Travel Stories: Grand Canyon

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The Road to the Grand Canyon

The Story of One Man’s Journey to Conquer the Grand Canyon

IMAGINE THIS: Close to almost dying without food, inadequately clothed, burdened with injuries and bruises, a handful of men in three wooden boats go down the Colorado River in 1869. They were clueless about what would be around the next bend. It could have been a waterfall, or a crocodile or any wild animal awaiting them. They didn’t even know if they would live to talk about their experiences Their only aim was to survive the journey. This motley group of people was led by a man with one arm – John Wesley Powell.

Powell was a Civil War hero who lost most of his right arm at the Battle of Shiloh. He went on to be a pioneer who led a successful boat expedition through the roaring Colorado River in the Grand Canyon.

Today, the raft journey through the Grand Canyon is one of the West’s great white-water thrills. It’s hard to imagine just how daunting the trip must have been in 1869, when the pioneers first decided to attempt it. Back then, the canyon was considered to be a desolate place and was utterly unexplored. It existed on maps only as a blank spot in the southwest.

Grand Canyon has a human history of over 10,000 years with proof of native Indians living here from the last 4000 years.

You cannot see the Grand Canyon in one view, as if it were a changeless spectacle from which a curtain might be lifted, but to see it you have to toil from month to month through its labyrinths.

John Wesley Powell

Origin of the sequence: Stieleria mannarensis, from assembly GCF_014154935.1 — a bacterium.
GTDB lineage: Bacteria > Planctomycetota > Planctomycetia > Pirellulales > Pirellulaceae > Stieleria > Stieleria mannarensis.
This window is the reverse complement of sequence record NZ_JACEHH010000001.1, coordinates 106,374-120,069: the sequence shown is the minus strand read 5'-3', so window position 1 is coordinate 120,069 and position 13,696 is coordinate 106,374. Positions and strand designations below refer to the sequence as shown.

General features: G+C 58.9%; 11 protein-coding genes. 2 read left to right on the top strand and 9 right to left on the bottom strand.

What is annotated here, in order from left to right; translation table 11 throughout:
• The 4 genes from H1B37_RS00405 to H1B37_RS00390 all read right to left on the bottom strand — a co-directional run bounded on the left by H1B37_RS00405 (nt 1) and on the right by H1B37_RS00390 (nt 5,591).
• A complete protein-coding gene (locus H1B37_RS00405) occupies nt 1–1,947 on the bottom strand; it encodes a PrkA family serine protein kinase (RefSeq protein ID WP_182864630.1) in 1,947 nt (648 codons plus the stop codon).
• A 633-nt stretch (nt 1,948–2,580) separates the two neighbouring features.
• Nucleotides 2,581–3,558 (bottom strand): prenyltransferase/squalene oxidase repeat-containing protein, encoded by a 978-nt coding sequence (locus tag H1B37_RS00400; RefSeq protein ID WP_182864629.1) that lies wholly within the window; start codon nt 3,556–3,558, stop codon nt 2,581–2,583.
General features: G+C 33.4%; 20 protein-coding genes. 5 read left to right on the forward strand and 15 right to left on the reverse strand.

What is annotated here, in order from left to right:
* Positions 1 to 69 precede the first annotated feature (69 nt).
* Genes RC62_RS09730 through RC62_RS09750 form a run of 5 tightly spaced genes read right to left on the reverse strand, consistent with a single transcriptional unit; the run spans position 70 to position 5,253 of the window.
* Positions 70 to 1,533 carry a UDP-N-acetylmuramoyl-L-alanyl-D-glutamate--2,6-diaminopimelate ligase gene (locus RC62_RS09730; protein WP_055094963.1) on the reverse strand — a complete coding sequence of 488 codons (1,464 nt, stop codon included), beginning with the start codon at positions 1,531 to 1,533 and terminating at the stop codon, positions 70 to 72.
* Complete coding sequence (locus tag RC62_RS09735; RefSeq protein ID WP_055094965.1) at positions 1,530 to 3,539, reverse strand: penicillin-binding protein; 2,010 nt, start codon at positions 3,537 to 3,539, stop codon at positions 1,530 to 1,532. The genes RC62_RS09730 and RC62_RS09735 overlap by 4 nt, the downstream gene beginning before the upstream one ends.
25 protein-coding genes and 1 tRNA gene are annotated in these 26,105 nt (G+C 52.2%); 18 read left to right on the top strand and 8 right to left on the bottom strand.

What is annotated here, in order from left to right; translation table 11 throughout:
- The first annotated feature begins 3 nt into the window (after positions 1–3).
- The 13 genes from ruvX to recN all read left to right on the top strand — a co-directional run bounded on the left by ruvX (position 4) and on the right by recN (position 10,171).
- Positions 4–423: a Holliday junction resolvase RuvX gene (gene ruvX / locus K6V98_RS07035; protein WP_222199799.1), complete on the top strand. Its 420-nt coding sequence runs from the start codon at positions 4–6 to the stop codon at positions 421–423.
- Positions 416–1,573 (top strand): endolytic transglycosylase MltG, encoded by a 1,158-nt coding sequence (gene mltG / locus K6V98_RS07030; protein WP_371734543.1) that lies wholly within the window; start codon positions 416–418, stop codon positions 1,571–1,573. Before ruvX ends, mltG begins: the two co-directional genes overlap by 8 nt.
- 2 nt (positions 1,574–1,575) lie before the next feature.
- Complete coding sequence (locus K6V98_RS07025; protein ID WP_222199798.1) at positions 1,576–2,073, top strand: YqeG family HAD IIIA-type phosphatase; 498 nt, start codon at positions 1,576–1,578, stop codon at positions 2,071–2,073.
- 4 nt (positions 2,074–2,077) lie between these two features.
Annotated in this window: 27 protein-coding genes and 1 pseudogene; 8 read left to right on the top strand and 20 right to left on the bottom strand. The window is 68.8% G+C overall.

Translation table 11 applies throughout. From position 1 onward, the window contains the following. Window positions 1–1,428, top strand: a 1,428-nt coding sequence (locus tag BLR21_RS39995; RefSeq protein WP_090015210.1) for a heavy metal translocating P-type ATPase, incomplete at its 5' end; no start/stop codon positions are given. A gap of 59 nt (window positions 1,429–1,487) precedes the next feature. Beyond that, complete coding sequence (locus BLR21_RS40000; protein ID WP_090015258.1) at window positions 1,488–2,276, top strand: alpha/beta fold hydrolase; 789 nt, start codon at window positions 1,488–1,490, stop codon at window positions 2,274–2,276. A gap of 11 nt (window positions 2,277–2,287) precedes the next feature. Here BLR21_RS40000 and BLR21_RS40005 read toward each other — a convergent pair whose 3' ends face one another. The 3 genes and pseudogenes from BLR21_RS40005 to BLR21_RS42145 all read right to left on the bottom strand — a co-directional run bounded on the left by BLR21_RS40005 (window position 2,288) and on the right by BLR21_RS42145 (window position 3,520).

Powell was a geology professor from Illinois who had lost his right arm as an officer during the Civil War. Despite this handicap, he got together nine men, mostly his own friends and relatives. They transported four wooden boats to Green River in Wyoming. Waving goodbye to a few well-wishers by the riverbank, they set off to face 1,000 miles of unknown river. The challenge was extreme. The intrepid group had to learn how to ride the rapids as they went, with their clumsy boats regularly overturning. They subsisted on a diet of dry biscuits for much of the time. Three men became so discouraged they decided to hike out through the desert. No-one ever heard from again, and presumed that Indians killed them.

But Powell and the others would emerge unscathed at the southern end of the Grand Canyon, three months after their trip had begun. Powell became a national celebrity, as famous in the United States as Neil Armstrong would become after walking on the moon – a feat that occurred, coincidentally, exactly a century later. Running the treacherous Colorado River and conquering Grand Canyon would be just one of the many historic firsts for this explorer!

This expedition eventually became the last great land exploration in the United States. Powell’s immersive descriptions brought to the world the phenomenon that was the Grand Canyon. His thrilling adventure was widely publicized around the country and the world. He shared some of the most spectacular images of this beautiful place, making it a photographer’s delight. Grand Canyon suddenly became viewed as a world-class natural wonder, a place to be visited rather than avoided. And it carries that attraction to this day!

When you travel with Cosmos, you get to explore the captivating Canyonlands and experience spellbinding landscapes on an unforgettable National Parks tour! Start and end in Las Vegas, and overnight along the way inside Grand Canyon National Park; near Monument Valley in Kayenta; near Lake Powell in Page; Bryce Canyon National Park; and St. George, the most important Mormon community in southern Utah. Know more.

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